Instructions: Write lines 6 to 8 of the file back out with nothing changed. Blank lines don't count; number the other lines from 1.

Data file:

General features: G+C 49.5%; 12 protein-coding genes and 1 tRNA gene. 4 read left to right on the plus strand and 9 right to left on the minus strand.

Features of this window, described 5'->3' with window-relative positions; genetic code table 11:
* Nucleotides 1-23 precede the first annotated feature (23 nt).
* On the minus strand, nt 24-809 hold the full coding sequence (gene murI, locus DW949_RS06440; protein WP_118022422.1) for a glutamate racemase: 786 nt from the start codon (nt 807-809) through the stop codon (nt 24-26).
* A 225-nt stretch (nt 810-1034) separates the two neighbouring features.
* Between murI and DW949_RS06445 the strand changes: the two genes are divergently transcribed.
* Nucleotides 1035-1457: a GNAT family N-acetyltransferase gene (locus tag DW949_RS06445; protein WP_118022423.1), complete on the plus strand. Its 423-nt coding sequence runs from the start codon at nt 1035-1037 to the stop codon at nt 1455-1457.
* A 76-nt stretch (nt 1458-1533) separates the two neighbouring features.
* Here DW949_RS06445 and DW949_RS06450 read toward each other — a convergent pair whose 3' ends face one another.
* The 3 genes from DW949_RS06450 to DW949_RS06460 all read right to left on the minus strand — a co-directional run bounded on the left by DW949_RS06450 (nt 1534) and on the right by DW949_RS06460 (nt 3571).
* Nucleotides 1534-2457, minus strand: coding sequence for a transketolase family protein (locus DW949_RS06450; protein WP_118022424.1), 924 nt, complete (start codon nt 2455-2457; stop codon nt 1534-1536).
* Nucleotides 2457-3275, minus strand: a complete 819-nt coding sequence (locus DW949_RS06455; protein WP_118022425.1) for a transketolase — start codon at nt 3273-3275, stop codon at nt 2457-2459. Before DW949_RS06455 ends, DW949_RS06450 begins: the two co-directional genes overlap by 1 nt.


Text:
* Between murI and DW949_RS06445 the strand changes: the two genes are divergently transcribed.
* Nucleotides 1035-1457: a GNAT family N-acetyltransferase gene (locus tag DW949_RS06445; protein WP_118022423.1), complete on the plus strand. Its 423-nt coding sequence runs from the start codon at nt 1035-1037 to the stop codon at nt 1455-1457.
* A 76-nt stretch (nt 1458-1533) separates the two neighbouring features.